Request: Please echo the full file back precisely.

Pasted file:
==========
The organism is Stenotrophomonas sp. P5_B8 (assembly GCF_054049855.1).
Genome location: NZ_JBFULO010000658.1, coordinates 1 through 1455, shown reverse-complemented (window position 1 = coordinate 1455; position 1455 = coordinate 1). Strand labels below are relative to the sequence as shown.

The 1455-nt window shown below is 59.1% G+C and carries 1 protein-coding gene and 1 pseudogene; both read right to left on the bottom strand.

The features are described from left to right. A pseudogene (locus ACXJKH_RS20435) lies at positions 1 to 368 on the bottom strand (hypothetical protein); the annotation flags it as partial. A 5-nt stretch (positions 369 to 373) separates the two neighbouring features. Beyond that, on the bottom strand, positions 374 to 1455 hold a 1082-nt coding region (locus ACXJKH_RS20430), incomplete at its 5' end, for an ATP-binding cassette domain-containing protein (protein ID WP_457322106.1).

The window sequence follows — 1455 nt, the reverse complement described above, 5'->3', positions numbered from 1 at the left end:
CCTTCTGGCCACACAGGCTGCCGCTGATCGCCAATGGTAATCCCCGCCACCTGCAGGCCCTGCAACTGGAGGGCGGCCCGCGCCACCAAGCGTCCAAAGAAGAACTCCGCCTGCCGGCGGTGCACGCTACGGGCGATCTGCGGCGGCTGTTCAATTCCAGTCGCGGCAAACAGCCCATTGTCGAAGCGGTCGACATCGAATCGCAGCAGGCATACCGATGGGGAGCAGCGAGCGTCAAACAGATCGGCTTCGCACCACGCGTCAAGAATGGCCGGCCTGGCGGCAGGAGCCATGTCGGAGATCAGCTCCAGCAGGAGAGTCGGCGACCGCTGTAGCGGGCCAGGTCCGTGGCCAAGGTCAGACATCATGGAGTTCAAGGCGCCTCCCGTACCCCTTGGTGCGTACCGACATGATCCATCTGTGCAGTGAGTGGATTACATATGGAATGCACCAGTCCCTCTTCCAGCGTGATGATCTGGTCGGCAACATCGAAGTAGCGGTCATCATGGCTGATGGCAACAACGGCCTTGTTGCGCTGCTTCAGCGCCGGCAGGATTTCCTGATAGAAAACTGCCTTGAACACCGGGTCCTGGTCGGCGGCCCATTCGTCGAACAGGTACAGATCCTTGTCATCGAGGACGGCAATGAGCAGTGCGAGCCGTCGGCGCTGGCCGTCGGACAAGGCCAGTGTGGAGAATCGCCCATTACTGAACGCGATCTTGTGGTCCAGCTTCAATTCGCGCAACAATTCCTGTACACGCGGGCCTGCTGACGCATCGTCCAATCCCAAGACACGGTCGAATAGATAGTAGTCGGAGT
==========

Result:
The organism is Stenotrophomonas sp. P5_B8 (assembly GCF_054049855.1).
Genome location: NZ_JBFULO010000658.1, coordinates 1 through 1455, shown reverse-complemented (window position 1 = coordinate 1455; position 1455 = coordinate 1). Strand labels below are relative to the sequence as shown.

The 1455-nt window shown below is 59.1% G+C and carries 1 protein-coding gene and 1 pseudogene; both read right to left on the bottom strand.

The features are described from left to right. A pseudogene (locus ACXJKH_RS20435) lies at positions 1 to 368 on the bottom strand (hypothetical protein); the annotation flags it as partial. A 5-nt stretch (positions 369 to 373) separates the two neighbouring features. Beyond that, on the bottom strand, positions 374 to 1455 hold a 1082-nt coding region (locus ACXJKH_RS20430), incomplete at its 5' end, for an ATP-binding cassette domain-containing protein (protein ID WP_457322106.1).

The window sequence follows — 1455 nt, the reverse complement described above, 5'->3', positions numbered from 1 at the left end:
CCTTCTGGCCACACAGGCTGCCGCTGATCGCCAATGGTAATCCCCGCCACCTGCAGGCCCTGCAACTGGAGGGCGGCCCGCGCCACCAAGCGTCCAAAGAAGAACTCCGCCTGCCGGCGGTGCACGCTACGGGCGATCTGCGGCGGCTGTTCAATTCCAGTCGCGGCAAACAGCCCATTGTCGAAGCGGTCGACATCGAATCGCAGCAGGCATACCGATGGGGAGCAGCGAGCGTCAAACAGATCGGCTTCGCACCACGCGTCAAGAATGGCCGGCCTGGCGGCAGGAGCCATGTCGGAGATCAGCTCCAGCAGGAGAGTCGGCGACCGCTGTAGCGGGCCAGGTCCGTGGCCAAGGTCAGACATCATGGAGTTCAAGGCGCCTCCCGTACCCCTTGGTGCGTACCGACATGATCCATCTGTGCAGTGAGTGGATTACATATGGAATGCACCAGTCCCTCTTCCAGCGTGATGATCTGGTCGGCAACATCGAAGTAGCGGTCATCATGGCTGATGGCAACAACGGCCTTGTTGCGCTGCTTCAGCGCCGGCAGGATTTCCTGATAGAAAACTGCCTTGAACACCGGGTCCTGGTCGGCGGCCCATTCGTCGAACAGGTACAGATCCTTGTCATCGAGGACGGCAATGAGCAGTGCGAGCCGTCGGCGCTGGCCGTCGGACAAGGCCAGTGTGGAGAATCGCCCATTACTGAACGCGATCTTGTGGTCCAGCTTCAATTCGCGCAACAATTCCTGTACACGCGGGCCTGCTGACGCATCGTCCAATCCCAAGACACGGTCGAATAGATAGTAGTCGGAGT